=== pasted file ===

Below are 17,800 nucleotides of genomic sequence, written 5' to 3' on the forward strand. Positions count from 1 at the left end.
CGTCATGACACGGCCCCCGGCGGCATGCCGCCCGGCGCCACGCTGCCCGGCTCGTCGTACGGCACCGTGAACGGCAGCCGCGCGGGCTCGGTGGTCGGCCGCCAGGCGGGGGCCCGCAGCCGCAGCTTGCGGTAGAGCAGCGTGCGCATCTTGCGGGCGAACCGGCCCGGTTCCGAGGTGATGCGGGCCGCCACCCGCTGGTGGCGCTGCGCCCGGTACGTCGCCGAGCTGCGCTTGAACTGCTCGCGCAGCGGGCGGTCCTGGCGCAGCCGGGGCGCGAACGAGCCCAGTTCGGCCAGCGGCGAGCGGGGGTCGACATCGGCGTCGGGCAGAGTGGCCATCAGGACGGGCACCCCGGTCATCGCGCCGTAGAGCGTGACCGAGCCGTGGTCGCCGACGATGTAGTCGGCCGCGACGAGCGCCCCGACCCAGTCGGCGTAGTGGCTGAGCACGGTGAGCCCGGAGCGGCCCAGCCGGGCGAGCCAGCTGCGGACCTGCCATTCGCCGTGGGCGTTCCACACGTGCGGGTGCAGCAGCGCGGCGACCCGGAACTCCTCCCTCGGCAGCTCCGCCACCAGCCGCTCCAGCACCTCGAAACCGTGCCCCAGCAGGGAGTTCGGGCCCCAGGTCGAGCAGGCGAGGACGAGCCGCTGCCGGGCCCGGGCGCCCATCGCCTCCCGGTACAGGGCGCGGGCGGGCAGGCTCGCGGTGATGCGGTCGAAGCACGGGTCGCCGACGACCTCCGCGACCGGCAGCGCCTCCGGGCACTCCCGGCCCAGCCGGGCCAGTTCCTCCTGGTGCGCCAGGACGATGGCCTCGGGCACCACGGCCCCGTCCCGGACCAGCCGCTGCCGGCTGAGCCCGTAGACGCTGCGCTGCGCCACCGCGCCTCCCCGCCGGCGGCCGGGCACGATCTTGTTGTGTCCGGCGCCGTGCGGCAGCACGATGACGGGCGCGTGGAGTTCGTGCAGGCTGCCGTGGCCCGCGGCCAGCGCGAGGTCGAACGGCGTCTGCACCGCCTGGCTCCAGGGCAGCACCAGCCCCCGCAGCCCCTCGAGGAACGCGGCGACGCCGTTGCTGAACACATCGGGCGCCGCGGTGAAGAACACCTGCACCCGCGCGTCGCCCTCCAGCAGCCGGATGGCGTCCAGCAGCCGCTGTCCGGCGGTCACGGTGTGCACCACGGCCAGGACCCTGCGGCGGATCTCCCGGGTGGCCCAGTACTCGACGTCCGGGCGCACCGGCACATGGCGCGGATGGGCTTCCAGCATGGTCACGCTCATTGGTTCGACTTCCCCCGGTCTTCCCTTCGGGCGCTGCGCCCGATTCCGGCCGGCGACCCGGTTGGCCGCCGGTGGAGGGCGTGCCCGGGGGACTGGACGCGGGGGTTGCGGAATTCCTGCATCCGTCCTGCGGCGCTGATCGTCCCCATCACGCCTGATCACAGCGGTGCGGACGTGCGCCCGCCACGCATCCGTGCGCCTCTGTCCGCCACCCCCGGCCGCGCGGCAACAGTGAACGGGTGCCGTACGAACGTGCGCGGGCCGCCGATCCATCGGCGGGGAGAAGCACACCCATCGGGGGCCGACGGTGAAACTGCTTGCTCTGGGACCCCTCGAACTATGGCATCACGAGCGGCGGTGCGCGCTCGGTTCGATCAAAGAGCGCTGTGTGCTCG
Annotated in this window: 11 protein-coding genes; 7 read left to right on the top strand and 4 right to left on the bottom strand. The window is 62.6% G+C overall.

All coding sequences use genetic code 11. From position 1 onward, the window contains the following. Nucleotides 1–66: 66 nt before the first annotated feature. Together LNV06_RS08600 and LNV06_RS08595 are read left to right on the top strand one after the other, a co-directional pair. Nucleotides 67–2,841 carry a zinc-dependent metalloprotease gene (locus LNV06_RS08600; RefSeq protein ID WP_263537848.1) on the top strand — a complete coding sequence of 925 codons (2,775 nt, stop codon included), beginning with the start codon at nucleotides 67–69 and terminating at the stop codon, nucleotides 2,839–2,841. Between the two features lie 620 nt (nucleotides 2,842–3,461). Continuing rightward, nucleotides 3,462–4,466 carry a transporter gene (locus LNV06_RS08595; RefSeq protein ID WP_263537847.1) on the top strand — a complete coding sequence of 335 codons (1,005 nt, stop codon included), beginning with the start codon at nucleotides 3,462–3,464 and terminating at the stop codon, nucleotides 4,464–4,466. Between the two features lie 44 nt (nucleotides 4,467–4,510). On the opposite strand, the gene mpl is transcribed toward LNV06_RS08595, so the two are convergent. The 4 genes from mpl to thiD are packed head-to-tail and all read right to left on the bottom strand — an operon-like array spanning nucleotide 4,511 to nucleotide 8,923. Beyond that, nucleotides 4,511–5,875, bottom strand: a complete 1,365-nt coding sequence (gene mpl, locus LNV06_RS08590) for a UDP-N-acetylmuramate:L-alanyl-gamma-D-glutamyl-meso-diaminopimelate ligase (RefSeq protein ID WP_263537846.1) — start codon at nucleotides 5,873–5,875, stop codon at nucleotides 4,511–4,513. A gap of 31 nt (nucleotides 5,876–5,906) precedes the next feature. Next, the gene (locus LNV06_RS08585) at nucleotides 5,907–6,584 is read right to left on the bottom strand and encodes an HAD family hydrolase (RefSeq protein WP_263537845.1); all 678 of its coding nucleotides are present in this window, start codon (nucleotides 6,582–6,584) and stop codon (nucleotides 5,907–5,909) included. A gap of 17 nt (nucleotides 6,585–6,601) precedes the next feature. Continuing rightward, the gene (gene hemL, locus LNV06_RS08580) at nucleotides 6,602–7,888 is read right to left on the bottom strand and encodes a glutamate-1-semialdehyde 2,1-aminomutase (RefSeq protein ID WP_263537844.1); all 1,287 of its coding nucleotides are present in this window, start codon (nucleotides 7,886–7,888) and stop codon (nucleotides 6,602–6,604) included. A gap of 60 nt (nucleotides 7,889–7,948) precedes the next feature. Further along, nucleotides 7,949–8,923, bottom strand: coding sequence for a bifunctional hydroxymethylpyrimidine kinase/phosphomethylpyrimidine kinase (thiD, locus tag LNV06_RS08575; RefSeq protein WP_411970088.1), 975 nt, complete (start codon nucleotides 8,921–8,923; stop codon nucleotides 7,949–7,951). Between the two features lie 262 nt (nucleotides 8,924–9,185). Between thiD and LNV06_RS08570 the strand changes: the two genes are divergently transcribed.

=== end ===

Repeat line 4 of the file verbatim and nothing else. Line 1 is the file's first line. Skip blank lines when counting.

All coding sequences use genetic code 11. From position 1 onward, the window contains the following. Nucleotides 1–66: 66 nt before the first annotated feature. Together LNV06_RS08600 and LNV06_RS08595 are read left to right on the top strand one after the other, a co-directional pair. Nucleotides 67–2,841 carry a zinc-dependent metalloprotease gene (locus LNV06_RS08600; RefSeq protein ID WP_263537848.1) on the top strand — a complete coding sequence of 925 codons (2,775 nt, stop codon included), beginning with the start codon at nucleotides 67–69 and terminating at the stop codon, nucleotides 2,839–2,841. Between the two features lie 620 nt (nucleotides 2,842–3,461). Continuing rightward, nucleotides 3,462–4,466 carry a transporter gene (locus LNV06_RS08595; RefSeq protein ID WP_263537847.1) on the top strand — a complete coding sequence of 335 codons (1,005 nt, stop codon included), beginning with the start codon at nucleotides 3,462–3,464 and terminating at the stop codon, nucleotides 4,464–4,466. Between the two features lie 44 nt (nucleotides 4,467–4,510). On the opposite strand, the gene mpl is transcribed toward LNV06_RS08595, so the two are convergent. The 4 genes from mpl to thiD are packed head-to-tail and all read right to left on the bottom strand — an operon-like array spanning nucleotide 4,511 to nucleotide 8,923. Beyond that, nucleotides 4,511–5,875, bottom strand: a complete 1,365-nt coding sequence (gene mpl, locus LNV06_RS08590) for a UDP-N-acetylmuramate:L-alanyl-gamma-D-glutamyl-meso-diaminopimelate ligase (RefSeq protein ID WP_263537846.1) — start codon at nucleotides 5,873–5,875, stop codon at nucleotides 4,511–4,513. A gap of 31 nt (nucleotides 5,876–5,906) precedes the next feature. Next, the gene (locus LNV06_RS08585) at nucleotides 5,907–6,584 is read right to left on the bottom strand and encodes an HAD family hydrolase (RefSeq protein WP_263537845.1); all 678 of its coding nucleotides are present in this window, start codon (nucleotides 6,582–6,584) and stop codon (nucleotides 5,907–5,909) included. A gap of 17 nt (nucleotides 6,585–6,601) precedes the next feature. Continuing rightward, the gene (gene hemL, locus LNV06_RS08580) at nucleotides 6,602–7,888 is read right to left on the bottom strand and encodes a glutamate-1-semialdehyde 2,1-aminomutase (RefSeq protein ID WP_263537844.1); all 1,287 of its coding nucleotides are present in this window, start codon (nucleotides 7,886–7,888) and stop codon (nucleotides 6,602–6,604) included. A gap of 60 nt (nucleotides 7,889–7,948) precedes the next feature. Further along, nucleotides 7,949–8,923, bottom strand: coding sequence for a bifunctional hydroxymethylpyrimidine kinase/phosphomethylpyrimidine kinase (thiD, locus tag LNV06_RS08575; RefSeq protein WP_411970088.1), 975 nt, complete (start codon nucleotides 8,921–8,923; stop codon nucleotides 7,949–7,951). Between the two features lie 262 nt (nucleotides 8,924–9,185). Between thiD and LNV06_RS08570 the strand changes: the two genes are divergently transcribed.